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Wednesday, April 22, 2015
Patent attorney sues former employer over wrongful termination for not filing applications
Bloomberg picked up the story of patent attorney Steven Trzaska suing L'Oreal after being terminated for not filing patent applications. The suit was filed in federal district court in Newark on
16 April 2015. Bloomberg noted:
A lawyer formerly in charge of applying for patents in cosmetics company L’Oreal SA’s U.S. office claims he was fired in December for refusing to make filings for dubious inventions just so the company could fill an annual quota. L’Oreal pledged to fight the allegations.
Fired L’Oreal Lawyer Says Patent Push Was Only Cosmetic
From the New Jersey Law Journal
Two weeks later, according to the suit, Trzaska was called into a meeting with the company’s head of human resources for research, Diane Lewis, who offered him 15 weeks of severance if he would leave the company. He did not accept, but on Nov. 25, 2014, he received a call from Thomas Sarakatsannis, general counsel of L’Oreal USA, who offered him 40 weeks of severance if he would leave, the suit alleges. Trzaska again declined, according to the suit, but on Dec. 8, he was told he was being terminated immediately.
Trzaska was told at the time of his dismissal that his position was no longer needed, but the same position was advertised soon thereafter, the suit alleges. The stated reason for dismissal was a pretext for the actual reason for his discharge, which was his refusal to sign patent applications for inventions that he did not believe to be patentable, and his refusal to supervise such conduct by patent attorneys and patent agents under his supervision, the suit claims.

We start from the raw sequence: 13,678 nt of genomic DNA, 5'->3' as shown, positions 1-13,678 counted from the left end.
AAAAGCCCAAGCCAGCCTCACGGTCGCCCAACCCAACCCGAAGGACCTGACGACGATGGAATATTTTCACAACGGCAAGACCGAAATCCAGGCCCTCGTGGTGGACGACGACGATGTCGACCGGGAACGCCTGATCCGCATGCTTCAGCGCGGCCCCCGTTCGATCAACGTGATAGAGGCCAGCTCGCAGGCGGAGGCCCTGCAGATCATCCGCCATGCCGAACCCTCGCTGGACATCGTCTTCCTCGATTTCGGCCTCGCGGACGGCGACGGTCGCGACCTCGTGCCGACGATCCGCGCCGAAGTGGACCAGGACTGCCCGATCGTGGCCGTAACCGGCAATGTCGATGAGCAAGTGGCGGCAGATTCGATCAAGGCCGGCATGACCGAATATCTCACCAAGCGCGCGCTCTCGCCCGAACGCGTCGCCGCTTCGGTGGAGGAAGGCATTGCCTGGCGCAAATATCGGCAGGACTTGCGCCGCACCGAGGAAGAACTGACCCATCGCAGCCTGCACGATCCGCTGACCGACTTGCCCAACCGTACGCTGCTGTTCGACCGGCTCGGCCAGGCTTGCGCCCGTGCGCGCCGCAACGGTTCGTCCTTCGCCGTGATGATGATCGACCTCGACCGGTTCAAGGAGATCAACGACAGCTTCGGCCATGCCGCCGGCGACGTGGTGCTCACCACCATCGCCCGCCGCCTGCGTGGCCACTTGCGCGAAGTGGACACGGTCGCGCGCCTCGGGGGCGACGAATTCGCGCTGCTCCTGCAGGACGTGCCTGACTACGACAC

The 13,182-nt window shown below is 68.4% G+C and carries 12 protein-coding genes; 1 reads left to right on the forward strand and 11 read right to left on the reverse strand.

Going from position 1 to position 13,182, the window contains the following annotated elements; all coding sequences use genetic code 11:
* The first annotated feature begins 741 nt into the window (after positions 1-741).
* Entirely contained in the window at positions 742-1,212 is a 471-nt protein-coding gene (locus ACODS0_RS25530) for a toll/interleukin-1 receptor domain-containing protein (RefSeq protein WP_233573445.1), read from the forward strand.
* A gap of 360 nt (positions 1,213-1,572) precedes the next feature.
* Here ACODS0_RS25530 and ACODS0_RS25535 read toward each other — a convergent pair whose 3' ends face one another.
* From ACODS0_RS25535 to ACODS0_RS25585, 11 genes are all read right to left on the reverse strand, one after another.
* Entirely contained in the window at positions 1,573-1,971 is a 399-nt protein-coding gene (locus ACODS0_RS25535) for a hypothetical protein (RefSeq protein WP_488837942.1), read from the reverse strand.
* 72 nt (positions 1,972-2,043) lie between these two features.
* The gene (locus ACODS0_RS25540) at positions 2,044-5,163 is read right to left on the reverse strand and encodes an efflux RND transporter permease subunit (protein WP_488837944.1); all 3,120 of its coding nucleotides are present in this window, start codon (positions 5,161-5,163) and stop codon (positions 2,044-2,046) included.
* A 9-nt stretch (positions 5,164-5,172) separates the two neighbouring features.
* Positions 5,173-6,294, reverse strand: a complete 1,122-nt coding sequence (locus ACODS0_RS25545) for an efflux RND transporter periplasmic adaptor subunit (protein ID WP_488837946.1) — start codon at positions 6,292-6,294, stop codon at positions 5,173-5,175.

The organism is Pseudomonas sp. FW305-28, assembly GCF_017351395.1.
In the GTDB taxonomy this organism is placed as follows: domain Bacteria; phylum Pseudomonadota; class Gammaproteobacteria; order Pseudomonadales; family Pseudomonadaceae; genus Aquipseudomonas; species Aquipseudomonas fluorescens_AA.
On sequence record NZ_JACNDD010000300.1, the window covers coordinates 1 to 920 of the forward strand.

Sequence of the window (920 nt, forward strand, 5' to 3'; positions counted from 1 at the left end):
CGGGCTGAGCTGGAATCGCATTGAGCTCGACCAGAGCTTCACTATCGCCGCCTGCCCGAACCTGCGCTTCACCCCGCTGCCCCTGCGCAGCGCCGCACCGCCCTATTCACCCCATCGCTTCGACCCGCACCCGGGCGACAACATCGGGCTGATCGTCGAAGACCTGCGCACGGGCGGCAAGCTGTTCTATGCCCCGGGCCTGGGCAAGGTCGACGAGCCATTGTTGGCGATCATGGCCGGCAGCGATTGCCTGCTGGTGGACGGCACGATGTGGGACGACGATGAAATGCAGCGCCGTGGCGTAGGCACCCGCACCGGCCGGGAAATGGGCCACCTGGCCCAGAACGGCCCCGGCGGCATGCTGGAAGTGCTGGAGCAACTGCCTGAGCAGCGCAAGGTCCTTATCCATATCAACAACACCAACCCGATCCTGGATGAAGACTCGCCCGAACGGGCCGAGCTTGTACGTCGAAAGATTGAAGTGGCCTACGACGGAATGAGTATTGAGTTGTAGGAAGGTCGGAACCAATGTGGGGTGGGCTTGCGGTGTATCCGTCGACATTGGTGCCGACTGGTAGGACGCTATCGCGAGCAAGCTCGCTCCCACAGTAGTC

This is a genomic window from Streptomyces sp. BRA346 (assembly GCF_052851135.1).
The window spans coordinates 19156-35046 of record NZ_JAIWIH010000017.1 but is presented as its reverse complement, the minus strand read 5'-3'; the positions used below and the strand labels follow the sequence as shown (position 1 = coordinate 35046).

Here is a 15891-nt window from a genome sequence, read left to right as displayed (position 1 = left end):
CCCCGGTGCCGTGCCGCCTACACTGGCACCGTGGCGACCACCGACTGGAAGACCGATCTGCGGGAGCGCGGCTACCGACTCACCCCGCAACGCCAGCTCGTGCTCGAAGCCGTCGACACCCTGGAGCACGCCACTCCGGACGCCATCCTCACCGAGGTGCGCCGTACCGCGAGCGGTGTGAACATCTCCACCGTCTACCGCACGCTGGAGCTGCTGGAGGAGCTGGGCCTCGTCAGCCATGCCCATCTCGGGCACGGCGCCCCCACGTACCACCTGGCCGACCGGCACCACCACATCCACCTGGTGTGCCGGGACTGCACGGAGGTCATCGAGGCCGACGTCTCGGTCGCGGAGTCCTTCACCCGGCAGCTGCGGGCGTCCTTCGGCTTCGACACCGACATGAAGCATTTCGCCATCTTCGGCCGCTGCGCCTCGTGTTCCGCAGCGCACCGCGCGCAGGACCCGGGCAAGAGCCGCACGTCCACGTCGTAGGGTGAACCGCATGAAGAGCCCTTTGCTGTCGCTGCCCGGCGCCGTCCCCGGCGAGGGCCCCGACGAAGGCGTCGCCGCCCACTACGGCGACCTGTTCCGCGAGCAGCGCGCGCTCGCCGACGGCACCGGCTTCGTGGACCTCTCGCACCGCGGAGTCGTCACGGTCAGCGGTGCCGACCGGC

A patent attorney or patent agent is legally and professionally responsible when reviewing a patent application “to make a good-faith determination whether the subject matter in an invention disclosure is potentially patentable,” according to the suit.
L’Oreal’s exposure in the case is “heavy” because Trzaska, 52, earned roughly $400,000 per year and could have reasonably looked forward to another 15 years of work, said Gerard Jackson, the Cherry Hill attorney representing Trzaska. Furthermore, jobs for lawyers in Trzaska’s speciality are scarce and his age makes it harder for him to get hired, Jackson said.
The quota in 2014 was 40 patent applications in the U.S. research division and 500 applications worldwide, according to details of the suit covered by the New Jersey Law Journal. The company then put “patent pending” claims on products in an effort to persuade consumers and shareholders its products were innovative, the suit alleges.
Trzaska’s suit says the patent quotas put him at risk of violating rules barring lawyers from bringing frivolous proceedings and making false statements to a tribunal. His suit, filed in federal court in Newark, New Jersey, based on diversity grounds, alleges violation of New Jersey’s Conscientious Employee Protection Act.
I'm a patent lawyer located in central New Jersey. I have a J.D. from the University of Chicago and a Ph.D. from Stanford University, where I studied graphite intercalation compounds at the Center for Materials Research. I worked at Exxon Corporate Research in areas ranging from engine deposits through coal and petroleum to fullerenes. An article that I wrote in The Trademark Reporter, 1994, 84, 379-407 on color trademarks was cited by Supreme Court in Qualitex v. Jacobson, 514 US 159 (1995) and the methodology was adopted
in the Capri case in N.D. Ill. An article that I wrote on DNA profiling was cited by the Colorado Supreme Court (Shreck case) and a Florida appellate court (Brim case). I was interviewed by NHK-TV about the Jan-Hendrik Schon affair. I am developing ipABC, an entity that combines rigorous IP analytics with study of business models, to optimize utilization of intellectual property. I can be reached at C8AsF5 at yahoo.com.